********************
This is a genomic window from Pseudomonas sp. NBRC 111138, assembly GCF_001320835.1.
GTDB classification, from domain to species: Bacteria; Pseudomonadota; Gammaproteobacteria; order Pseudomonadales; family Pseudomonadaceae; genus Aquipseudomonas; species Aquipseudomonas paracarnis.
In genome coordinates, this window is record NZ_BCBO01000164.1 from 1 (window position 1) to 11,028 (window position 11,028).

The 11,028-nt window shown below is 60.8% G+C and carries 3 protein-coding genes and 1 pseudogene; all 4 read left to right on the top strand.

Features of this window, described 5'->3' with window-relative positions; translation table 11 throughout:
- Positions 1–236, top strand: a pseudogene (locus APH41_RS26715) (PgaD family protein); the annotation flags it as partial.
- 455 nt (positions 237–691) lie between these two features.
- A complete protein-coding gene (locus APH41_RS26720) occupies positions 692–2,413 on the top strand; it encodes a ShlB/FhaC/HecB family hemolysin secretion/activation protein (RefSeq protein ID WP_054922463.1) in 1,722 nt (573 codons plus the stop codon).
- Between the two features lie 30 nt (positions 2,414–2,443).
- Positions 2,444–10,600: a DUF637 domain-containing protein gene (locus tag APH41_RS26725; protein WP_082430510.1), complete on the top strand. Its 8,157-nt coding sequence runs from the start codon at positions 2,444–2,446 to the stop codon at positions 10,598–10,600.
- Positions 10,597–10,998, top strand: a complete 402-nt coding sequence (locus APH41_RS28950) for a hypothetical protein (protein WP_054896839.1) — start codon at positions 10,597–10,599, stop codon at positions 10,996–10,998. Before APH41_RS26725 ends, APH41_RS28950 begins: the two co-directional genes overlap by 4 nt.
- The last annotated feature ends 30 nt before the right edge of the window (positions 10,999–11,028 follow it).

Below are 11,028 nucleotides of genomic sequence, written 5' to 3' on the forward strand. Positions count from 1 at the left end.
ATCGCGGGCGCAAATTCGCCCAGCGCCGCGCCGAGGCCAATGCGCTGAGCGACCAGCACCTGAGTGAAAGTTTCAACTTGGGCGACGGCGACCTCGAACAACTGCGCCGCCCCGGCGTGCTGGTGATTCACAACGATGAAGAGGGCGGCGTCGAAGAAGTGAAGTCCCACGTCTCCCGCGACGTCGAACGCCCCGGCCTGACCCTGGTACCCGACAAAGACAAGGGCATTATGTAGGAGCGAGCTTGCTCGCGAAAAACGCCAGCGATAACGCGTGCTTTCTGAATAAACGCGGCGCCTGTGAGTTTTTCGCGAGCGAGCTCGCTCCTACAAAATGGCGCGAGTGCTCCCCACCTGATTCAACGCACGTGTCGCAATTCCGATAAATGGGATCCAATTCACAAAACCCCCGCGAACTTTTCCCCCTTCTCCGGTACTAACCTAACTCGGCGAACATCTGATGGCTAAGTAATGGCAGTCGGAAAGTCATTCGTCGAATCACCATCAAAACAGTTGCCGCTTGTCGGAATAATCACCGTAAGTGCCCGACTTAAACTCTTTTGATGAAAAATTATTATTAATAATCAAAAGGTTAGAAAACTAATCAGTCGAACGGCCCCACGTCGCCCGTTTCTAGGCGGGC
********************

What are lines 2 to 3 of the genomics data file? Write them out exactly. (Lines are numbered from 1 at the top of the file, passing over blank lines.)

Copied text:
GTDB classification, from domain to species: Bacteria; Pseudomonadota; Gammaproteobacteria; order Pseudomonadales; family Pseudomonadaceae; genus Aquipseudomonas; species Aquipseudomonas paracarnis.
In genome coordinates, this window is record NZ_BCBO01000164.1 from 1 (window position 1) to 11,028 (window position 11,028).